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Author Topic: British or American English preferred in Russia  (Read 817 times)

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Online Guile

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British or American English preferred in Russia
« on: June 30, 2018, 05:45:14 PM »

hey just curious for those who went to Russia or Ukraine, did the people make a big point of your English accent? 

I speak a standard California west coast accent and the Russians I met in Moscow had no problem with it.  Many of my friends told me they prefer a clear US accent over a standard London British.

Now this doesn't take into account all the regional accents.  Say someone from Texas or the south, or mid UK Manchester..those are harder on the ears for me.


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Re: British or American English preferred in Russia
« Reply #1 on: July 01, 2018, 04:08:46 AM »
i usually find english non existant in russia and the ones that speak it are happy they can practice and dont care about accents
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Re: British or American English preferred in Russia
« Reply #2 on: July 01, 2018, 05:36:53 AM »
There is nothing worse in Russia than hearing an American accent..

It is the most annoying thing you can listen to! Why ?? because they are always SO BLOODY LOUD!!   :laugh:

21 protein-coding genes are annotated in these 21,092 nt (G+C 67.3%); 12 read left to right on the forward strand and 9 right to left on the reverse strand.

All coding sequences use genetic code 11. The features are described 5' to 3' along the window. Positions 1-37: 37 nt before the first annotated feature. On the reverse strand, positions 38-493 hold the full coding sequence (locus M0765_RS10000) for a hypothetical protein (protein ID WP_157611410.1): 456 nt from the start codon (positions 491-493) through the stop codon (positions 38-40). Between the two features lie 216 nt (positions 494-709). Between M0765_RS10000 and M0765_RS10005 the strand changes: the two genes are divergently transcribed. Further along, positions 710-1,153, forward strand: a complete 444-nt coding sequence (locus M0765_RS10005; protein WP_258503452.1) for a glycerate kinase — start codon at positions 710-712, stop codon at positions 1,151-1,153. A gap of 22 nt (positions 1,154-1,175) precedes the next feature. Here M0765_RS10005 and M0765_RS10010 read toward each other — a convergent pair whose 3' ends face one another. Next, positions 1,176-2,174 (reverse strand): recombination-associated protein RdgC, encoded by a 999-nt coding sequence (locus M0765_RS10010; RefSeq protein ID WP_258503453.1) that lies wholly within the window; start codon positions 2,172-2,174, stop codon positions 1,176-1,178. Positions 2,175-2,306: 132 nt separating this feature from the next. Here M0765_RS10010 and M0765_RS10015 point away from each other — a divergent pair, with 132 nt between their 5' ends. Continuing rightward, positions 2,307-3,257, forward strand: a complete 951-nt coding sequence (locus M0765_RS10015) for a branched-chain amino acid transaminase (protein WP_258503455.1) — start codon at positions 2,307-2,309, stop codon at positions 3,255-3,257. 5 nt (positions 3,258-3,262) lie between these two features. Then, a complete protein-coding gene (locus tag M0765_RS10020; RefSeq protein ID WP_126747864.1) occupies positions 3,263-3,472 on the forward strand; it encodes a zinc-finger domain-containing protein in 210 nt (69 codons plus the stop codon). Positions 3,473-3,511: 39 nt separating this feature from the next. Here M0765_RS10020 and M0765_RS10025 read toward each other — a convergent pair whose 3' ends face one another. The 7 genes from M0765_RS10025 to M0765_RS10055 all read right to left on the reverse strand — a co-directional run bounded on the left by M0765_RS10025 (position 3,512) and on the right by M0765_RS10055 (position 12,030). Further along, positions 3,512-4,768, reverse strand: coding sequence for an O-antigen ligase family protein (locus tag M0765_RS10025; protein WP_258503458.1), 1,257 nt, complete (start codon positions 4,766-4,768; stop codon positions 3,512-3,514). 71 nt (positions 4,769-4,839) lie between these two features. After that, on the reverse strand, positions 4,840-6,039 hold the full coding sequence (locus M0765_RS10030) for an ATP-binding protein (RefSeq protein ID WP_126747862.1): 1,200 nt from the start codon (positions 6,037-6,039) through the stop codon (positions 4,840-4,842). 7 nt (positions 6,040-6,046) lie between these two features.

The amount of times we are out having dinner only to be interrupted by some some big mouth usually something like "You know you guys just don't have the service we have back in the states"  Some times I have to even get up and politely ask them to tone it down a bit as Im trying to eat my dinner and have a conversation.. :chuckle:

English accent is by far the best and and most preferred usually much quieter , unless they are watching football..
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Re: British or American English preferred in Russia
« Reply #3 on: July 01, 2018, 09:27:17 AM »
I’ve been complimented on a number of occasions, about my pronunciation. It turns out my rolling R’s and the Scottish accent helps a lot.


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Re: British or American English preferred in Russia
« Reply #4 on: July 01, 2018, 10:43:05 AM »
There is nothing worse in Russia than hearing an American accent..

It is the most annoying thing you can listen to! Why ?? because they are always SO BLOODY LOUD!!   :laugh:

The amount of times we are out having dinner only to be interrupted by some some big mouth usually something like "You know you guys just don't have the service we have back in the states"  Some times I have to even get up and politely ask them to tone it down a bit as Im trying to eat my dinner and have a conversation.. :chuckle:

English accent is by far the best and and most preferred usually much quieter , unless they are watching football..

What he said.  tiphat


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Re: British or American English preferred in Russia
« Reply #5 on: July 01, 2018, 01:48:37 PM »
Well as an Aussie who was raised across every state and territory, plus NZ north and south, with lengthy stints in Europe and the western USA, I have a very non-distinct accent. I find myself very good at understanding regional accents, and I am told by almost every "English as a second language" client that I have the most easy to understand accent they have ever heard. So I am guessing that makes a "mongrel" better than either purebreed.
Frankly it all comes down to consideration, speaking slower than usual, clear pronunciation of words while using the simpler forms of the language, and trying to avoid slang

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Re: British or American English preferred in Russia
« Reply #6 on: July 01, 2018, 01:56:09 PM »